God Will Not Solve Our Problems

“Where is Esther indicated in the Torah? [In the verse,] “And I [God] will surely hide [astir] my face” (Deuteronomy 31:18)” (Babylonian Talmud 139b).  

God is not mentioned explicitly in Megillat Esther.  The lack of God’s name in the text we read each Purim may be the most notable absence in Jewish tradition, and teaches us that the Jewish people are obligated act to ensure our vitality and survival regardless of whether or not God chooses to bring divine intervention.    This is not the same thing as saying that there is not a God who could save us in the Purim story, only that Jewish tradition recognizes that it is a fatal mistake to wait around for God to bring divine intervention when human initiative can be just as effective, what the Talmud means when it tells that we “do not rely on a miracle” (BT Pesahim 64a-b).

As a result, Purim offers a powerful lesson for leaders about the obligation for human action and the rewards we reap when we take risks to ensure our future success. Rabbi Yizhak Hutner, the previous Rosh Yeshiva of Yeshiva Rabbi Chaim Berlin, offers a powerful metaphor about what we learn from acting in the face of uncertainty. He writes:

“Two people are charged with the task of recognizing a face in the darkness.  One lights a candle and examines the face to identify it.   The other, without a candle, trains himself to identify people by the sound of their voices alone.  The first person achieves a clearer recognition, by sight, than the other can, merely by sound.    However, the second person has taught himself a new talent, of listening to the voice of the other. And when dawn breaks, the first person will extinguish his candle but will be none the wiser as a result of his nocturnal experience; while the other will emerge from it with a newly developed capacity for listening as a channel of recognition” (Pachad Yizhak, Purim 34).

Rav Hutner argues that when people who could be redeemed by God act as if God will not save them, ultimately the task becomes more difficult, but the rewards even greater.    Citing the interpretation by Rav Hutner (131), Aviva Zornberg argues in The Murmuring Deep that Megillat Esther “with its hollow center where God is absent, is to be read before the rejoicing and feasting of Purim begins–as though this reading is necessary to evoke the singular sense of miracle that belongs to Purim.  An awareness that was dormant needs to be awakened” (115).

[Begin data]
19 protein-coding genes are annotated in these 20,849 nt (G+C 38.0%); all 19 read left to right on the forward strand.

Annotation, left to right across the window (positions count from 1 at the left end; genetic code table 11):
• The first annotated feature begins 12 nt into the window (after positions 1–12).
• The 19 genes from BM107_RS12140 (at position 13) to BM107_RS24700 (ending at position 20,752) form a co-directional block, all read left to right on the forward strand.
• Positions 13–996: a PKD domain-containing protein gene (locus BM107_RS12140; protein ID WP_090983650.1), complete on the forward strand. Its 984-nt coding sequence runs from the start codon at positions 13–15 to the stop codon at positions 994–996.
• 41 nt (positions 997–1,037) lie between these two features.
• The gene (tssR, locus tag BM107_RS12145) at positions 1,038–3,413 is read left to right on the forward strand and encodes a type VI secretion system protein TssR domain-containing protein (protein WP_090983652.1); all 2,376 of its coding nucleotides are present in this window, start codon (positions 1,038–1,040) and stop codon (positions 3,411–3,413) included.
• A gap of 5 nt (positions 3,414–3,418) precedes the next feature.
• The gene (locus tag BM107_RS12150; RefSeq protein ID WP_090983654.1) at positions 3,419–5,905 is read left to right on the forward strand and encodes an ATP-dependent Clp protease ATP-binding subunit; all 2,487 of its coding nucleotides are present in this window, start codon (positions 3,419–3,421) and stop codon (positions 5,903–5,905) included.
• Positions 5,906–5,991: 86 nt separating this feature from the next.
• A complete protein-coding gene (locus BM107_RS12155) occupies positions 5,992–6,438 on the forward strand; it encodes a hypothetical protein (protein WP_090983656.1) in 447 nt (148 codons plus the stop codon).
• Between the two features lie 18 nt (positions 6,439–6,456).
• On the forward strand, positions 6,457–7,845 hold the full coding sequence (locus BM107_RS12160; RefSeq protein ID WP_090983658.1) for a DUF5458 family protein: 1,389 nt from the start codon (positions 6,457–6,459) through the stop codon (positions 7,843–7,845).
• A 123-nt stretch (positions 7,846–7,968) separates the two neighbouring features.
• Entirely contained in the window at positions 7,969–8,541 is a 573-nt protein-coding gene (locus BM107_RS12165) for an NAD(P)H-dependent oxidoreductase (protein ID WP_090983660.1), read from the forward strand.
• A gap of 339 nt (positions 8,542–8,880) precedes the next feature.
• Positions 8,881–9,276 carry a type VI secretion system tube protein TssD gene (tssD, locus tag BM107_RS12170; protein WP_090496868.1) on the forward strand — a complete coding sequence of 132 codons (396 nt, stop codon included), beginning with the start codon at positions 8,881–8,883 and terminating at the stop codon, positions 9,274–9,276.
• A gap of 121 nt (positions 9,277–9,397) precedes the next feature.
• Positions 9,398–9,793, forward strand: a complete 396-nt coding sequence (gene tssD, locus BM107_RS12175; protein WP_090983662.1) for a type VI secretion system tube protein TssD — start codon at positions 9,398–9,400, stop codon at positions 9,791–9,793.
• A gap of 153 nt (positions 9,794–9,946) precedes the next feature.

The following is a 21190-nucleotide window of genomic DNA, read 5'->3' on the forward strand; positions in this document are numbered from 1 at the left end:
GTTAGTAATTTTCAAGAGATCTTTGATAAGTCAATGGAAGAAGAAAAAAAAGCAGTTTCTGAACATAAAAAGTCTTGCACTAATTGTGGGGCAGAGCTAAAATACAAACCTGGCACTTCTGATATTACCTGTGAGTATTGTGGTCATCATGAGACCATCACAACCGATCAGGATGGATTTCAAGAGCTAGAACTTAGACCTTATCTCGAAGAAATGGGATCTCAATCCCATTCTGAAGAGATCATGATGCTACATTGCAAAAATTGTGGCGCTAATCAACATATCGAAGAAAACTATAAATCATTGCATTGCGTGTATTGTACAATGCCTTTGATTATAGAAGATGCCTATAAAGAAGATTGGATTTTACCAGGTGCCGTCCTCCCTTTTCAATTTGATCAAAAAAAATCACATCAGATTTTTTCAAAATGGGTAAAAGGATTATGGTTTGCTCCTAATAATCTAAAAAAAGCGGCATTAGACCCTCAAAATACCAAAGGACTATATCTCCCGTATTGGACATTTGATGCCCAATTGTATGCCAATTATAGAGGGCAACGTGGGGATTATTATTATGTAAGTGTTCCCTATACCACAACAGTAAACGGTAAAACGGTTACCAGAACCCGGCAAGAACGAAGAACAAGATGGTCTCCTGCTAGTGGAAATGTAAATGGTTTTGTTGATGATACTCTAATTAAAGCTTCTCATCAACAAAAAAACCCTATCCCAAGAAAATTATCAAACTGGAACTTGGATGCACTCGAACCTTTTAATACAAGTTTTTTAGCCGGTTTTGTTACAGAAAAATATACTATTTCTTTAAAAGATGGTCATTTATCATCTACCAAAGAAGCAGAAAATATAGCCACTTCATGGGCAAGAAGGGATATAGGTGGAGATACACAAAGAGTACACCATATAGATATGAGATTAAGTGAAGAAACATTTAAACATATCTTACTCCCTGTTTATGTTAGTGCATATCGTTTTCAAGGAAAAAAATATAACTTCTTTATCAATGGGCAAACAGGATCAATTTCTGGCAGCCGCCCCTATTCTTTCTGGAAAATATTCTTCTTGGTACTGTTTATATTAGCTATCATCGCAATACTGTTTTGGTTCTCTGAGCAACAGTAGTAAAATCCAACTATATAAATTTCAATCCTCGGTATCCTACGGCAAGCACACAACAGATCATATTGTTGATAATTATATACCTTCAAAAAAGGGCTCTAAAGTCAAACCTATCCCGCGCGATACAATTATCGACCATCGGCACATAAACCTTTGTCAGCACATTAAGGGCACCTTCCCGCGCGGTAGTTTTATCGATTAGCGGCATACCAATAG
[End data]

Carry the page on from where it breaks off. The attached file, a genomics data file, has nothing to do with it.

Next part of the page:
Purim’s lesson about the capacity for human achievement should give the Jewish Community pause in the face of a bitterly divided world. Sometimes, I watch the Jewish Community debate issues about Donald Trump, guns, climate change, intermarriage, Israel and the plethora of other difficult conversations we need to have and wonder if God is watching us deciding whether or not to provide us the answer to solve our problems. But of course, I know that just because God may have the answer does not mean that God will not require us to work out these problems ourselves.   And Purim reminds me that in a moment where we cannot rely on any divine intervention, we still have the capacity to succeed by virtue of our own efforts, even if that requires us to work twice as hard and twice as long.